Gem to Spotlight

A Ghost Story. David Lowery transforms the material world into a quiet limbo of poignant self-reflection in this philosophical drama, playing out a meditation on loss, history, and existence from the perspective of the deceased. He effectively translates the inert feeling of grief into a gradually accelerating narrative pace that sees time frustratingly slip away, moving from static shots which last several minutes into montages that start leaping decades and centuries ahead. Despite the title, the only horror to be found here is purely existential.

David Lowery executes an intelligent metaphysical study of grief and the passage of time in The Ghost Story, gradually accelerating its pacing as seconds and centuries flit by.

Best Male Performances

Ryan Gosling’s performance in Blade Runner 2049 is comparable to Rutger Hauer’s in the 1982 film, finding a human sensitivity within the cold stoicism of their replicant characters, but he also benefits from being given even greater screen time to work through his internal conflicts. The scene where he discovers the toy horse in the factory is simply a masterclass of silent acting, seeing his entire world turn upside down purely through his muted facial expressions that hold back an existential terror.

Ethan Hawke is next, subverting his romantic image from Richard Linklater’s films as the stern Reverend Toller in First Reformed. This is a typical Paul Schrader protagonist – introspective, weary, and highly intelligent, though Hawke puts his own highly-strung spin on this archetype as a religious figure slowly losing his faith and grip on reality.

Ryan Gosling gets his fourth acting mention in this category for Blade Runner 2049, doing what he does best with his stoic, silent acting.

Daniel Day-Lewis’ final film performance before retiring (we’ll see) stands among the best of his brilliant career, playing the perfectionistic fashion designer Reynolds Woodcock in Paul Thomas Anderson’s gorgeous period piece. Timothee Chalamet is in the same class in Call Me By Your Name – he is only 22 years old here, but he effectively sets himself on the road towards becoming one of the greatest actors of his generation. This is a coming-of-age drama that navigates transgressive territory, and Chalamet contains so much sensitivity and youthful idealism in his performance.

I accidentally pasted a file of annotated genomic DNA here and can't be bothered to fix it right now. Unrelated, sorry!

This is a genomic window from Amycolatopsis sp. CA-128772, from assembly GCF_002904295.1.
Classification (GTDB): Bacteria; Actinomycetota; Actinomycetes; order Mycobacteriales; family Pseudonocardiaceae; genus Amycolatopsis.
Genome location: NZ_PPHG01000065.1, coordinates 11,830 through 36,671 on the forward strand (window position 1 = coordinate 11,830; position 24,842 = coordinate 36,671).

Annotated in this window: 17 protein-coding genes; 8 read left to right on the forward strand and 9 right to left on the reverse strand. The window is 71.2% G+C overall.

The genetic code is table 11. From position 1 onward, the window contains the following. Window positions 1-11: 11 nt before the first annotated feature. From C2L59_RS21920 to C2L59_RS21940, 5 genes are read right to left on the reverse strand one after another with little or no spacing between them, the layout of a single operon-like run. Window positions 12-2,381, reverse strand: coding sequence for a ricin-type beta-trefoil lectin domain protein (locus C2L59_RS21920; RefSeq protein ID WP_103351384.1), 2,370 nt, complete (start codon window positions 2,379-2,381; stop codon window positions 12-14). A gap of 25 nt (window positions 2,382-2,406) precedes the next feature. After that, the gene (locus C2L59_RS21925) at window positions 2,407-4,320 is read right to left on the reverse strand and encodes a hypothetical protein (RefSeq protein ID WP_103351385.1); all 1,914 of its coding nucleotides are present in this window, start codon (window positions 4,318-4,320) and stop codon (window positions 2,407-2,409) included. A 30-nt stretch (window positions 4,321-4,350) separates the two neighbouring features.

After freeing himself from the Twilight series, Robert Pattinson took risks by picking up more arthouse films, and it all pays off here in Good Time with his wide-eyed, highly-strung bank robber. Joaquin Phoenix plays a far more sympathetic antihero in You Were Never Really Here, packing on weight (just two years before he would shed it all again for Joker) and moving around like a mass of depressing, negative space.

Returning briefly to Blade Runner 2049, Harrison Ford returns to the role of Rick Deckard several decades later and outdoes his original performance, while Daniel Kaluuya owns virtually the entirety of Get Out. Finally, John Cho is a thoughtful, sensitive fit for Koganada’s gentle ruminations in Columbus.

Daniel Day-Lewis is one of cinema’s great method actors, and his performance in Phantom Thread is as introspectively perfectionistic as his character.

Best Female Performances

It is not an overly strong year in this category. Sally Hawkins’ mute performance in The Shape of Water leaves everything up to her incredibly expressive face, playing out the complexities and nuances of this fairy tale heroine. Not far below her, Margot Robbie gives her single strongest performance in I, Tonya, nailing every single strained, unhinged eccentricity of the controversial sporting figure. Her scene in front of the mirror applying makeup as she tries to cover up her agony with a passionless show smile is incredible to watch. Lastly, Haley Lu Richardson makes real, heartfelt connection with John Cho in Columbus, and earns the final mention.

Sally Hawkins proves she doesn’t need dialogue to convey character in The Shape of Water, placing so much emphasis on her expressive face.

Best Cinematography: Blade Runner 2049

1. Blade Runner 2049Roger Deakins
2. DunkirkHoyte van Hoytema
3. Phantom ThreadPaul Thomas Anderson
4. ColumbusElisha Christian
5. The Shape of WaterDan Laustsen
6. Good TimeSean Price Williams
7. First ReformedAlexander Dynan
8. The BeguiledPhilippe Le Sourd